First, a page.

For a person profile on LinkedIn it’s a good idea to try and make your picture look as professional as possible. I heard one of our recruitment consultants comment the other day how unprofessional it looks when people are drinking alcohol in their LinkedIn picture, these details can really affect how people view you. Everything from what you are wearing to the background of the picture is worth thinking about. For businesses the usual marketing techniques need to come into play, your picture should correspond to your company branding as it is an extension of your business. With the limited information and media you can include on your profile, it’s important to get things such as pictures right.

The space available underneath your name or a company name should be used carefully as it is often the first thing people read on your profile. Using keywords associated with specific roles or business sectors is a good technique to attract views to your profile, as it is one of the search tools that LinkedIn provides. This space is finite and needs to be thoroughly thought about, the same rules apply as SEO, what terms and words do you expect people to search for?

Networking


For salespeople or even any professional, LinkedIn offers opportunities to expand your career connections in a way that no other social media site can compete with. By keeping in touch with people you know and have worked with your voice will be heard by more people, and in turn what you hear on the ‘grapevine’ will increase. Both for individuals and companies the opportunities that are available to you will increase, for example many people hear about job vacancies through LinkedIn, one of my family members has been approached for his last two roles through the site.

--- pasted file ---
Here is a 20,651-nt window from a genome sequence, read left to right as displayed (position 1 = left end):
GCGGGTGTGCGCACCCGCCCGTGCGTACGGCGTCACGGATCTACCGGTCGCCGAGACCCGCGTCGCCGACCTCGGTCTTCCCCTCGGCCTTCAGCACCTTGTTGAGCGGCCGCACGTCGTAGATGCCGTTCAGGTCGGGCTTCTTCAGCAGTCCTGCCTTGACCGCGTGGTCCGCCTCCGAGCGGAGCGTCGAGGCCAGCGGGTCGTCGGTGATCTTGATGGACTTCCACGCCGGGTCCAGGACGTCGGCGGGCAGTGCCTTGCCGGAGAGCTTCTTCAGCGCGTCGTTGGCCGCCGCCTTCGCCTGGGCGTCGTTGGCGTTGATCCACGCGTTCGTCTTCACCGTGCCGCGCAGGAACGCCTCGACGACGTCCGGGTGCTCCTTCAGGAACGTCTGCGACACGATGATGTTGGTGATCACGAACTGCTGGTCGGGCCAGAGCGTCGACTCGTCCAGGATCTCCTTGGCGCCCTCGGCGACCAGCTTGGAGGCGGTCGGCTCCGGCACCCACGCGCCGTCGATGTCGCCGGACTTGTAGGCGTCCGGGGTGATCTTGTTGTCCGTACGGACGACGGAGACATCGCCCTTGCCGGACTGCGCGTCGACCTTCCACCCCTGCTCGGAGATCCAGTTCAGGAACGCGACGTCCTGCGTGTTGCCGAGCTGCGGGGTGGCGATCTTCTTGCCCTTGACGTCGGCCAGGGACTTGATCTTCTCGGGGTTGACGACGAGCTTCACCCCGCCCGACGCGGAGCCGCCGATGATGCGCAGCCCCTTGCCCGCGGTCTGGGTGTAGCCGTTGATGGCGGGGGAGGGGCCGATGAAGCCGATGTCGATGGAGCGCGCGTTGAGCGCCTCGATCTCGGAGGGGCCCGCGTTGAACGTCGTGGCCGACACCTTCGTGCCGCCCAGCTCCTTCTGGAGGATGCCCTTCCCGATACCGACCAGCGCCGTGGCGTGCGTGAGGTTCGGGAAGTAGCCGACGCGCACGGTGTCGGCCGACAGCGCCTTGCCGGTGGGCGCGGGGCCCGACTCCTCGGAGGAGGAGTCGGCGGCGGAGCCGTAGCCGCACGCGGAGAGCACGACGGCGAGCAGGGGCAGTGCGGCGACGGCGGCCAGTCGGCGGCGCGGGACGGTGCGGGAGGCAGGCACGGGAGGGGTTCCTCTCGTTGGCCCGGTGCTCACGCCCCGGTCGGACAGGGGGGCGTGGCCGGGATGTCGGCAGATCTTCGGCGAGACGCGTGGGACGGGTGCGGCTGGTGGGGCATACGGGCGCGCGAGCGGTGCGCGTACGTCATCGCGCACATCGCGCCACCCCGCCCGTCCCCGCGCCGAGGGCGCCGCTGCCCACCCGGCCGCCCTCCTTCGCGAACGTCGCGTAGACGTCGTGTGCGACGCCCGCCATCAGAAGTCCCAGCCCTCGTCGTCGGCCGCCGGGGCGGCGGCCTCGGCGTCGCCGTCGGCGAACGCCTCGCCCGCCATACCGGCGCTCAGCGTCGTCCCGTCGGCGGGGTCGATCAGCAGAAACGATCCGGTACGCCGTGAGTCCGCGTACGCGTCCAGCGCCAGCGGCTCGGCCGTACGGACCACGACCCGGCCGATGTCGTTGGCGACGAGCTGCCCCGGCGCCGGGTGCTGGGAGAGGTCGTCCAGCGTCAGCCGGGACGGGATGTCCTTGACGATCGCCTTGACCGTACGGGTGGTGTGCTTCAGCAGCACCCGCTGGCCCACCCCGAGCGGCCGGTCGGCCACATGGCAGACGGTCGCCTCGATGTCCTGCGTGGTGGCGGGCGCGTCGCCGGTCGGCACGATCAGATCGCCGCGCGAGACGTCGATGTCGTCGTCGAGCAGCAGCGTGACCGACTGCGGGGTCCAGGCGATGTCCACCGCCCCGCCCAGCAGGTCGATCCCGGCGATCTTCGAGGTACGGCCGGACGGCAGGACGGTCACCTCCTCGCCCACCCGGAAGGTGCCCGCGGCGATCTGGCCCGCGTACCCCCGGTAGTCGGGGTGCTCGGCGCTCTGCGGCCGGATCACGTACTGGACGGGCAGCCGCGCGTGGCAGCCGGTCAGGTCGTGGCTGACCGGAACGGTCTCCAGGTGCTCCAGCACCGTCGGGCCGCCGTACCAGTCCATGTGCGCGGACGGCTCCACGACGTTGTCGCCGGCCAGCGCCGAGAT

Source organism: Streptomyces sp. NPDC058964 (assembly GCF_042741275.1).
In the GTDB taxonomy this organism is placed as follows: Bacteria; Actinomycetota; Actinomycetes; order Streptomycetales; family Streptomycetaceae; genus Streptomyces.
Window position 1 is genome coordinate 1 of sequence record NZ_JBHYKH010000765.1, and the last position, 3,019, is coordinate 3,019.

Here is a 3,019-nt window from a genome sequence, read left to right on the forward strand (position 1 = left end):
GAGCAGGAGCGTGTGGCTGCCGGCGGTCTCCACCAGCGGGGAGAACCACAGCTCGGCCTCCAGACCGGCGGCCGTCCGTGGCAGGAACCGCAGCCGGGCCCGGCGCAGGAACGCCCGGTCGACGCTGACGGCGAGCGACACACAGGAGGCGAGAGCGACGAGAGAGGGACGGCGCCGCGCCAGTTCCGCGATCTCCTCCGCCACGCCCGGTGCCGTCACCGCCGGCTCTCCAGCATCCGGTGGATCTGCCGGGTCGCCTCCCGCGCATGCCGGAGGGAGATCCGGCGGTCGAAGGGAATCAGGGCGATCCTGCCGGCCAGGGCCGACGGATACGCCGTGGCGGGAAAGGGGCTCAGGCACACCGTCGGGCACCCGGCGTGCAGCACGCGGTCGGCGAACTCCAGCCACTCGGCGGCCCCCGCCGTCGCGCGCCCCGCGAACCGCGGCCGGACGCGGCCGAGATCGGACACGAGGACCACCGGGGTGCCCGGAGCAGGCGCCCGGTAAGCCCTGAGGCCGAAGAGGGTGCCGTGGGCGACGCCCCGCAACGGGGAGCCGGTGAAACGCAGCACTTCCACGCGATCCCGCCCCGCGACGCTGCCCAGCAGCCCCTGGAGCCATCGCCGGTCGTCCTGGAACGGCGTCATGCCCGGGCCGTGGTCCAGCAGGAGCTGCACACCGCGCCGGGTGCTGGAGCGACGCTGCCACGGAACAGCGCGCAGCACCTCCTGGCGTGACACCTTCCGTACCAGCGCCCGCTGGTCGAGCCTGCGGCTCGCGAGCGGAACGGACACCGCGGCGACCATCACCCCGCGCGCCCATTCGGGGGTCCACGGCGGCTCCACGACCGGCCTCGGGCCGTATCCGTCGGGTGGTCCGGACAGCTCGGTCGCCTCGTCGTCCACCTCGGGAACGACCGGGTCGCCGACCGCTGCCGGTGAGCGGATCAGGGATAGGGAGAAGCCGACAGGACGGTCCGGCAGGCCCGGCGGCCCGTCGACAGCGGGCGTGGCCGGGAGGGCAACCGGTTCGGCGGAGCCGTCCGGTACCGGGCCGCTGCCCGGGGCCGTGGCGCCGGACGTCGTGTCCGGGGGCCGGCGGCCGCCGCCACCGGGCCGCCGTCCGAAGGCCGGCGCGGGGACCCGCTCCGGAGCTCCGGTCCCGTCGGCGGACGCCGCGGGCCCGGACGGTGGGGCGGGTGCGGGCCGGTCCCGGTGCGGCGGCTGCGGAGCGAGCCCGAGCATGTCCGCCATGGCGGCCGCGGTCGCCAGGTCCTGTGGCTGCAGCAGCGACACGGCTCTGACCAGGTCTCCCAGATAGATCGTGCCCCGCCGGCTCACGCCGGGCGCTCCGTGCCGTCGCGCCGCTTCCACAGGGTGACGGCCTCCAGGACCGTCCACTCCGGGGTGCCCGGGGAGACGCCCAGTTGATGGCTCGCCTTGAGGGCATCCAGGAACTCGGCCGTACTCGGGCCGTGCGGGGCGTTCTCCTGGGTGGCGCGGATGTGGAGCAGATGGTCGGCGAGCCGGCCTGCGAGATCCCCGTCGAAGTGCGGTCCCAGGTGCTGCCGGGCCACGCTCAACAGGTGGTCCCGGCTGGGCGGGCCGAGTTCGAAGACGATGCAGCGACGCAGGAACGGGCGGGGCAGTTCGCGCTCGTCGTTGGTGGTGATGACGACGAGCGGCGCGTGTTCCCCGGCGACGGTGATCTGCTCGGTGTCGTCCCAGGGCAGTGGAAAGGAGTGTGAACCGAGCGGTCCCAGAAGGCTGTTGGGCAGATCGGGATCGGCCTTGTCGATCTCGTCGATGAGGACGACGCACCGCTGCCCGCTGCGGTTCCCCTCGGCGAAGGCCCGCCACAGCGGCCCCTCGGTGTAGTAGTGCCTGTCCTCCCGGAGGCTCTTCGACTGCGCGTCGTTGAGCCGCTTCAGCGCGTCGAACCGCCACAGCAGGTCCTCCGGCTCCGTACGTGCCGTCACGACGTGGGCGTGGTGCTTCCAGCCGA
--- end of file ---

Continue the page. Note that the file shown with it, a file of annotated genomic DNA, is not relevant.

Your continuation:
The groups and support networks you can join on the site are valuable areas for discussion. These groups can provide help for when you have difficult questions, but when you help someone else it will raise the profile of your account and increase the number of views it receives. Discussion with industry experts can provide your business with some good advice and potentially help with strategic thinking.

In today’s digital age it’s vital to be a part of LinkedIn as it allows for a new area of competition both for individuals and businesses. Creating a strong profile can help with business success and career development. Follow Aaron Wallis’ LinkedIn profile here.


Tuesday, 4 August 2015

What Are The Best Degrees For The Sales Industry?

Most of the time you don’t actually need a degree to get into the sales industry, as the majority of sales positions are not always looking for graduates. In fact it is very possible to get into sales without experience or a degree, see our recently published blog ‘How to Get Into Sales without Any Experience’. However, a degree will always improve your CV and allow you to get into the sector at a higher entry level, with a potential of a higher salary. Entry level graduate sales positions have an impressive average salary of £23,000, a good reason to get into the sector! Here are the best degrees to help you get a job in the sales industry: